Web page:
…And THEN thread it onto the collet. This was slightly more difficult this way, but was still manageable. But, now, I ran into another little issue – with the clutch installed, the engine mount holes needed to be re-drilled, and more clearance was needed around the carburetor.

I removed a small portion of the engine mounting rails with a razor saw, to provide carburetor clearance, and slid the engine back in place.

A permanent marker was used to locate the new engine mount holes, and the holes were drilled. The original stainless steel mounting hardware was reused to secure the engine/clutch assembly in place. Two things to keep in mind is that I needed to tighten the collet nut before marking and drilling the engine mount holes, so that there was no extra load put on the clutch. I also adjusted the engine to the point where I had the least amount of friction on the drive shaft while the clutch drum and driveshaft were spinning as an assembled unit.

the last things to reassemble were the steering/throttle box with a longer pushrod, and install the tuned pipe. The silicone water lines were reconnected to the head and exhaust flange, and the Blast Cat was ready to hit the water!

Running Report

Since the weather looked as though it would cooperate over Memorial Day weekend, I loaded the boat, transmitter, and a can of 30:1 mixed gas into my van as we prepared to spend the weekend at my in-law’s place on the Mississippi River in Brainerd, Minnesota. My Father-in-law has a really nice dock, and an old aluminum Crestliner – it’s always best to run an RC boat with a rescue boat on hand. The weather Saturday night was warm, but there was a slight breeze and a nice little chop on the water. There’s a ‘back-water’ area of the river on which my in-laws live, so the current is almost non-existent. This makes the area much more like a lake than a river, and it’s great for fishing too!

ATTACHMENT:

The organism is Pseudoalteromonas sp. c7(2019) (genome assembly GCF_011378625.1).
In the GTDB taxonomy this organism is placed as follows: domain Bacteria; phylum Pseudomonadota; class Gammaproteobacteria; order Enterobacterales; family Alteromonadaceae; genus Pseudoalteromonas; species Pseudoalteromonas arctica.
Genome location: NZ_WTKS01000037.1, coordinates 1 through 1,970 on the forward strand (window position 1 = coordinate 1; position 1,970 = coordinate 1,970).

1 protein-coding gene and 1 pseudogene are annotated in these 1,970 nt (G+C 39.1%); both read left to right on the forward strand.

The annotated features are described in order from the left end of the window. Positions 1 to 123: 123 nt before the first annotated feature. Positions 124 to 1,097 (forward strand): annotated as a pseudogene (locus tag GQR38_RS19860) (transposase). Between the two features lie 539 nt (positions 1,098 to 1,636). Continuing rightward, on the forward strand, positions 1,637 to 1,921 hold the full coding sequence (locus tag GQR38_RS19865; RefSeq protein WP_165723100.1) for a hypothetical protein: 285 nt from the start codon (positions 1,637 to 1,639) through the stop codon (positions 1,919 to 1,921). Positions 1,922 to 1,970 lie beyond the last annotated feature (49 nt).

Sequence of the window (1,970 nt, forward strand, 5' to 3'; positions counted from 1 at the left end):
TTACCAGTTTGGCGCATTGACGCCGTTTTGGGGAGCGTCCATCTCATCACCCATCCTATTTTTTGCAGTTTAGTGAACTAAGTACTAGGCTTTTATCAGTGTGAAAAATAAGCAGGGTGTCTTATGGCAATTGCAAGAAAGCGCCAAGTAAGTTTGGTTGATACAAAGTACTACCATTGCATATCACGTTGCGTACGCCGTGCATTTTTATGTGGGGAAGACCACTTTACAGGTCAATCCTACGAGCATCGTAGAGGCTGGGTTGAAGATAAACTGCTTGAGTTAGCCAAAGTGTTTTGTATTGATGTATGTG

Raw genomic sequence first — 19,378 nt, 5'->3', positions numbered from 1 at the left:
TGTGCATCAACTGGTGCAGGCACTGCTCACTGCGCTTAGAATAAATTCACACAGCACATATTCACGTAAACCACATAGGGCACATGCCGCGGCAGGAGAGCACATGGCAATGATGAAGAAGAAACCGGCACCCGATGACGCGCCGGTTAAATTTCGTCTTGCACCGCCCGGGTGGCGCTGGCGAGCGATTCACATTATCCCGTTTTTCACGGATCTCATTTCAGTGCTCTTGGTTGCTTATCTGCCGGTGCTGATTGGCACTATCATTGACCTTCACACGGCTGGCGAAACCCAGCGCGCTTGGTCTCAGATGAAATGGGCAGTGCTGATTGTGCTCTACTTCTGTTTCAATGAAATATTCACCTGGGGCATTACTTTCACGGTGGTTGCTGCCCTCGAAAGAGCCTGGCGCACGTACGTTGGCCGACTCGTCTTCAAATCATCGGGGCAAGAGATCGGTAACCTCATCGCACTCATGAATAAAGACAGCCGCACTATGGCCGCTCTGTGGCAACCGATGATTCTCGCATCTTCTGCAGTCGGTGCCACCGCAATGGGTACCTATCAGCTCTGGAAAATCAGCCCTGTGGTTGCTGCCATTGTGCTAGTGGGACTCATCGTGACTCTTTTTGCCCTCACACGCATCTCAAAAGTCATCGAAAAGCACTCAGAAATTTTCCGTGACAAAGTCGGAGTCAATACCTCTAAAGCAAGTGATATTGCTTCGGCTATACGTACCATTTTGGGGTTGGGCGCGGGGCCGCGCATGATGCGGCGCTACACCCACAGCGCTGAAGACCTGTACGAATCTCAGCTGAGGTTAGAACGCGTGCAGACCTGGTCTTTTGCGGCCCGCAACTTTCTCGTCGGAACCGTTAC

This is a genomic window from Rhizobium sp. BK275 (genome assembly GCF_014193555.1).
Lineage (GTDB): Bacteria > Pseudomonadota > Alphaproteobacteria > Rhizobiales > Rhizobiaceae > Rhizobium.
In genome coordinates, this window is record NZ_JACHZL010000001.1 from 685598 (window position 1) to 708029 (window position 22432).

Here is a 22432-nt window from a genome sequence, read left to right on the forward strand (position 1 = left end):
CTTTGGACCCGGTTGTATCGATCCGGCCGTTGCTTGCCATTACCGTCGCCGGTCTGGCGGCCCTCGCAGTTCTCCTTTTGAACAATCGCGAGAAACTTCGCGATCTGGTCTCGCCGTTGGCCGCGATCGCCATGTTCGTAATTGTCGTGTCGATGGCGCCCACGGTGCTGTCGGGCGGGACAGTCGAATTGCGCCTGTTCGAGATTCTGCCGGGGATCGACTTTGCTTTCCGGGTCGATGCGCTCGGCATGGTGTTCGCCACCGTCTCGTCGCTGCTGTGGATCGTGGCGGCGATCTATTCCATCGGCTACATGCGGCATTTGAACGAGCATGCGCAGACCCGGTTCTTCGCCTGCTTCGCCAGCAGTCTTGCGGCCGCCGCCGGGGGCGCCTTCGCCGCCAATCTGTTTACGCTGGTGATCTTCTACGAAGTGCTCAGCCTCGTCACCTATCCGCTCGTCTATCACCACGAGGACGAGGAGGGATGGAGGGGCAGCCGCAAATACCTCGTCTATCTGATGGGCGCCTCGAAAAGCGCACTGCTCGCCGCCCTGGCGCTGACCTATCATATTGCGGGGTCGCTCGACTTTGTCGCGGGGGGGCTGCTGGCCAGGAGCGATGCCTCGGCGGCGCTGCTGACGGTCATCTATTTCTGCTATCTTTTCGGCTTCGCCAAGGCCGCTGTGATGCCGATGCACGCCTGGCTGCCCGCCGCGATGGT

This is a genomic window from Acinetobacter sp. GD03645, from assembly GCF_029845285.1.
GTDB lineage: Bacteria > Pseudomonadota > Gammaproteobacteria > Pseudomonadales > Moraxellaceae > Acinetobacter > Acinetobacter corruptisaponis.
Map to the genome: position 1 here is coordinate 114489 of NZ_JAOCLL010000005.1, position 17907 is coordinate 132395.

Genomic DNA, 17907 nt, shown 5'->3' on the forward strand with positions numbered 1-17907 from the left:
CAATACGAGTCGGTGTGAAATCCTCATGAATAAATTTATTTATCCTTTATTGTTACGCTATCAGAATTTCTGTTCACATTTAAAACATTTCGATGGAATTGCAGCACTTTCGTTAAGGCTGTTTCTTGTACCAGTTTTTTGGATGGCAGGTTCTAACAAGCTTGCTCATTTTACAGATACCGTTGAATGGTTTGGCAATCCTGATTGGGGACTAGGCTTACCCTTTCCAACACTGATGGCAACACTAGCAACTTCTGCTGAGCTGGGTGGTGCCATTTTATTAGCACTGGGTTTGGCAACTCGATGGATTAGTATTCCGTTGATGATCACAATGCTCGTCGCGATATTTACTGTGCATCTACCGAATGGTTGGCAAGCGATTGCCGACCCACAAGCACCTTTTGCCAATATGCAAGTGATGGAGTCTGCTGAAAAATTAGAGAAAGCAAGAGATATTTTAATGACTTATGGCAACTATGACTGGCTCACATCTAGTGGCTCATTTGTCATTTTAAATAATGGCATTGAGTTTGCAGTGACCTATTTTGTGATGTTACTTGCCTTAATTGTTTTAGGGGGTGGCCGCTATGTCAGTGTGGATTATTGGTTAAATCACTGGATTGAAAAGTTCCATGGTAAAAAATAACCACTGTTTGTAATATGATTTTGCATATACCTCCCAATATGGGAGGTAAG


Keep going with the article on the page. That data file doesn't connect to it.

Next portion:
I got the boat gassed up and ready to go, and then carried it down to the water. Sitting in the custom PVC stand, I started the boat and put the cover in place. With that, the boat was raring to go! I set the boat in the water, tested the clutch engagement – it worked perfectly, so I climbed onto the dock, and walked to the end so I could have a good vantage point from which to pilot the boat. Once in position, I pulled the throttle trigger and the Blast Cat was MOVING!

Being my first time piloting the boat, I wasn’t sure exactly what to expect – my concerns quickly faded into a great big smile, and I was off to the races – well I was having a lot of fun!

This boat was a lot of fun, and really easy to use – thanks to the clutch! While installing the clutch took some top-end speed off the boat, it was well worth it to make the boat much more user-friendly.

Check out my video to see the boat, engine and freshly installed clutch in action!

A Few Photos on the Water…


I’m so glad I took the time to install the clutch, rather than sell this awesome boat! The install, despite not having instructions, was pretty straight forward, and would be an easy add-on project for anyone with some mechanical experience. The clutch cost me $52.00 on Amazon, but the fun it will now provide is priceless! -GB





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  1. Justaddwata

    A good article and decent install job. Something worth noting is that most people who install a clutch also install a water pump to ensure water flow through the motor at idle or slow speeds. Boat typically needs to be moving at around 10-15mph before any water will reach the cooling jacket otherwise.

    • You are correct – I think this will be the next add-on I do for this project. Not Sure, yet, if I’ll do a ‘shaker’ type pump or an electric pump. But, the engine ran cool throughout testing, and the boat performed fairly well! I do believe I will add a degree or two of ‘up’ trim to the drive to get the bow a little higher out of the water as well. -GB